How to avoid being denied a B-1 visa in lieu of H-1B

This type of B-1 visa can be attractive to both employees and employers, but there are many pitfalls to avoid.

For example, an applicant may be denied a visa because the embassy believes that the project is not truly short-lived. Alternatively, applicants cannot prove that they are "experts with special knowledge". Alternatively, your company may be seen as an attempt to circumvent the common expectation of filling U.S. positions as citizens, permanent residents, or petition holders under a work visa petition.

It is also important to remember that this type of B-1 visa is not enforced by law. This was made possible thanks to an amendment to the rules by the State Department several years ago. By making this change without amending the immigration law, the Department of State could decide to change it again or remove it entirely (although, even if it were removed, currently valid visas would likely remain valid).

Applying for a B-1 in lieu of an H-1B

The process for applying for a B-1 in lieu of an H-1B is much faster than the H-1B process and is less cumbersome and burdensome for the applicant.

One of the best things about this type of B-1 visa is that it allows foreign employees of foreign companies to work in the United States, at least temporarily, but does not require a petition or other application with USCIS. 

As such, it is a relatively straightforward one-stop shop for UK businesses looking to meet their specific US needs.

Instead of an H-1B visa, a B-1 visa is applied directly through a U.S. consulate or embassy abroad. B1 in lieu of H-1B is not a visa class per se, but is recognized as a B-1 business visa type with special annotations.

Therefore, it is not specifically selectable in the Department of State's visa application. Rather, applicants certify at the visa counter that they are eligible for this type of B-1 visa by answering interview questions and documents submitted with the application.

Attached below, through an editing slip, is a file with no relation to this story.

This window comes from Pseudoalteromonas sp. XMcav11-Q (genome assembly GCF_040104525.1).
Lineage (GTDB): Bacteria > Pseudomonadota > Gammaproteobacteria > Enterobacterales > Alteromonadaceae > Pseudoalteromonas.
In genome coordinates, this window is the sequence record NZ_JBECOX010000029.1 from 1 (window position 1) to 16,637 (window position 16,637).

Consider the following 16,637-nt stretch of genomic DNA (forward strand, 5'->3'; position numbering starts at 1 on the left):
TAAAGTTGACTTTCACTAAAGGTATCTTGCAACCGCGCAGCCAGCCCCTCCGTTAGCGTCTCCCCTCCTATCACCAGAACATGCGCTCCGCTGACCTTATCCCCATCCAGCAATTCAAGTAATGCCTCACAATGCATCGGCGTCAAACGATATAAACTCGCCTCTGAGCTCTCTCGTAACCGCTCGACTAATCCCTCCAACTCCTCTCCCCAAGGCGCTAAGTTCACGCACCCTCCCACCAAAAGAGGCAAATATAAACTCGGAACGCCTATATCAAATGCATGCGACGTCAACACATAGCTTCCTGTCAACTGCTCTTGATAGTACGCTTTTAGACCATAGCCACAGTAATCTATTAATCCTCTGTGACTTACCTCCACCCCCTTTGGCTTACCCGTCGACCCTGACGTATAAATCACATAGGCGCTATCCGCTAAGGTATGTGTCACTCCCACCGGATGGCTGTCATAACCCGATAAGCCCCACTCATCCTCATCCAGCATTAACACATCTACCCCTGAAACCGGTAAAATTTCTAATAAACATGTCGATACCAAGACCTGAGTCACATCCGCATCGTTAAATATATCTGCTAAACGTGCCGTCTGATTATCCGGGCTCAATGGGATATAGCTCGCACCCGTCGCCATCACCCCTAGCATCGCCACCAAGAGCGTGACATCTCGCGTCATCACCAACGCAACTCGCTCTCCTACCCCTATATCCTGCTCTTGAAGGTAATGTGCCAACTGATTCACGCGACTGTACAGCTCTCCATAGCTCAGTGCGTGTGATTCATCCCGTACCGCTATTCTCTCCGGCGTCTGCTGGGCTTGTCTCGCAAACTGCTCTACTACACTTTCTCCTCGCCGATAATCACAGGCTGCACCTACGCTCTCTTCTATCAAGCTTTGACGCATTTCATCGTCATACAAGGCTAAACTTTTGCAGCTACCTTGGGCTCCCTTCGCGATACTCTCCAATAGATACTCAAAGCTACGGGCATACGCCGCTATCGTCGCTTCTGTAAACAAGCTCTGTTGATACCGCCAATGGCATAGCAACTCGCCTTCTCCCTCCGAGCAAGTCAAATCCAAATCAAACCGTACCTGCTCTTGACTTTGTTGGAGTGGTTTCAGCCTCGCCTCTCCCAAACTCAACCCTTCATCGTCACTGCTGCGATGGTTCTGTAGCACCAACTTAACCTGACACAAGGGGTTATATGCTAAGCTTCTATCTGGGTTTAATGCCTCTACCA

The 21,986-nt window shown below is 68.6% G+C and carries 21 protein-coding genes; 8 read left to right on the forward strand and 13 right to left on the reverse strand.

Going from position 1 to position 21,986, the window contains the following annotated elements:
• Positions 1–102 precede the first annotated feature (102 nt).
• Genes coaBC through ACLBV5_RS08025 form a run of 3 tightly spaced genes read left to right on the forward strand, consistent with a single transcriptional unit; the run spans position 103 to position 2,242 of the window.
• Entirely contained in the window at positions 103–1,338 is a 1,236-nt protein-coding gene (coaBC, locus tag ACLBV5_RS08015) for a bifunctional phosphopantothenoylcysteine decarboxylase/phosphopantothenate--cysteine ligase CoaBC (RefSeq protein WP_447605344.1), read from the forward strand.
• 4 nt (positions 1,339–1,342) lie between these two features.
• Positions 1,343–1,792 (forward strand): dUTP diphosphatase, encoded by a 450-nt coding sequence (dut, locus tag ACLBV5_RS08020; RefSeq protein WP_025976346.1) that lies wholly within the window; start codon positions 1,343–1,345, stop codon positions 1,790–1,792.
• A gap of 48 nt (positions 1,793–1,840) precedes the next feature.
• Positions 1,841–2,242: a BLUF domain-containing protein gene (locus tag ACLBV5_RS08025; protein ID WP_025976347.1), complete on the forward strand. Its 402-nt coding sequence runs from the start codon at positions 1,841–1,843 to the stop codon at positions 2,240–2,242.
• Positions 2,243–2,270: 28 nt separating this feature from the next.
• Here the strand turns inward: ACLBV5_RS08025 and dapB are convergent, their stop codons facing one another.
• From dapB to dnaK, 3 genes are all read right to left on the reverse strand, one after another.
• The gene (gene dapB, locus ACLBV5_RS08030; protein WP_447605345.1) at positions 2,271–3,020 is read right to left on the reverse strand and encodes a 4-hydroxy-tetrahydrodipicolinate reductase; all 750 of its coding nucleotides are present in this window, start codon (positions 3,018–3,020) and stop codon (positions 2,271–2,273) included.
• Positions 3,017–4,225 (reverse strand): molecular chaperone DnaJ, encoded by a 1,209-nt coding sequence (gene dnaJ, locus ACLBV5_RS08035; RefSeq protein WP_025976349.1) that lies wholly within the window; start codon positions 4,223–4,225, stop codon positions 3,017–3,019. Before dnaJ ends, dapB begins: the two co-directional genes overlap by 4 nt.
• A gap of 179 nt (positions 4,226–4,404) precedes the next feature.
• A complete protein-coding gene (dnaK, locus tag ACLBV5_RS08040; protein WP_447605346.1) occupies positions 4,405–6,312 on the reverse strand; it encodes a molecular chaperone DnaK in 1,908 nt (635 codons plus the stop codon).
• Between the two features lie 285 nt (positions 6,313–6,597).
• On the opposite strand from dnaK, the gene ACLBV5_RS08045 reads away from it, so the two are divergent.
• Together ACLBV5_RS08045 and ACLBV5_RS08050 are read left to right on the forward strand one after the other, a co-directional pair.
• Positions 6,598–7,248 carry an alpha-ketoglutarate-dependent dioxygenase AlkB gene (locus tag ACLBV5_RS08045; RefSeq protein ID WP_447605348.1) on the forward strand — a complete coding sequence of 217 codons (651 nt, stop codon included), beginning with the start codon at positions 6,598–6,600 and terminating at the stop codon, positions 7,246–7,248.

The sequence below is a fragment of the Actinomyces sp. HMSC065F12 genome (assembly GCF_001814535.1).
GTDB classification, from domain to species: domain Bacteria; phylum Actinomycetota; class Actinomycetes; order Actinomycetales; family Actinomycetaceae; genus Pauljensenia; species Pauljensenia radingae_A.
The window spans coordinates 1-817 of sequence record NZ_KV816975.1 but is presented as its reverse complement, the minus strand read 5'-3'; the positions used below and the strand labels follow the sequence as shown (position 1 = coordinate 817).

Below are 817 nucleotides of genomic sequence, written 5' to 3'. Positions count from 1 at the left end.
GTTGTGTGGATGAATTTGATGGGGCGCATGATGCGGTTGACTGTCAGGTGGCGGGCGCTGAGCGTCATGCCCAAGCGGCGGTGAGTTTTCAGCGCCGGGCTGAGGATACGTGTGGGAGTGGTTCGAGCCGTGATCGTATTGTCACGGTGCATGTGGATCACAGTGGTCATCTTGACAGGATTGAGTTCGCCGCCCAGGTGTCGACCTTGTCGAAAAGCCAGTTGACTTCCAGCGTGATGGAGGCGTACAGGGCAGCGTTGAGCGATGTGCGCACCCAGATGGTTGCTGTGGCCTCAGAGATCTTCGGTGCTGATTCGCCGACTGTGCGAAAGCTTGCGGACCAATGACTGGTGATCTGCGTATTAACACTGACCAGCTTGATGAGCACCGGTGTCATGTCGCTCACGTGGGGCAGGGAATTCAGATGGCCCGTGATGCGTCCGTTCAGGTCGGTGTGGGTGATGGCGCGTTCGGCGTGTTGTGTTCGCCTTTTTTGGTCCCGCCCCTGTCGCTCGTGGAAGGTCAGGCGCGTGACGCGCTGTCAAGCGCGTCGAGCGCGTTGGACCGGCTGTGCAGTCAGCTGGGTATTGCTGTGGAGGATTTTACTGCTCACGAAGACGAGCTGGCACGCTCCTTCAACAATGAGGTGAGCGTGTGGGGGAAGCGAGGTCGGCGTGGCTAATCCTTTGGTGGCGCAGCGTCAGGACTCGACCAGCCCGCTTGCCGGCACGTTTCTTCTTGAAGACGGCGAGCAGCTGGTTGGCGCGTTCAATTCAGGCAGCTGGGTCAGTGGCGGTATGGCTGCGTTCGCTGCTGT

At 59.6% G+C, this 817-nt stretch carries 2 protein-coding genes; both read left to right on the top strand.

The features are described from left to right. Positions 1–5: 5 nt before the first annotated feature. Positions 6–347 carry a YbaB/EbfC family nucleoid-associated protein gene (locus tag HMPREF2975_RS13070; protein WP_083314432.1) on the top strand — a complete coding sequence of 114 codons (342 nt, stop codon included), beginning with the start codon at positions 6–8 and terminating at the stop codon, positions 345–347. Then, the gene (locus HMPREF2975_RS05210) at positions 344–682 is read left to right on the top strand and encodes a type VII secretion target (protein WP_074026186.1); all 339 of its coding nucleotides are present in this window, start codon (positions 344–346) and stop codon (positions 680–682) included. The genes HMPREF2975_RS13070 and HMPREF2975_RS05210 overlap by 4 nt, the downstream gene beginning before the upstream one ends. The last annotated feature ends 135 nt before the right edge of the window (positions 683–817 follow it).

For this reason, it is recommended that you seek expert advice to avoid problems or errors if you wish to obtain this visa, which is usually displayed as "B-1 in lieu of H-1B" at consulates.

B-1 in lieu of H-1B Visa FAQs

Is B1 Visa Same As H-1B?

No, the B-1 visa is a short-term visitor visa for business-related activity, while the H-1B allows specialized workers with a qualifying job offer from a sponsor to work in the US for up to five years. The B-1 in Lieu of H-1B is a special subset of the B-1 visa that allows business visitors to carry out certain employment-related activity on a short-term basis without the need for sponsorship.

Can I Convert B1 Visa To H-1B?

Individuals can apply for the H-1B visa under the standard application process, provided they meet the visa requirements such as having a qualifying US sponsor.

How long is the B1 visa issued for? 

The B-1 visa is generally valid for up to 10 years, depending on the nationality of the applicant. However, you can only stay for up to 180 days at a time. Excessive use of B-1 visas for entry may result in scrutiny by U.S. border officials. If you are concerned that your visa is being used for long-term residence without a visit, you may be denied entry into the United States.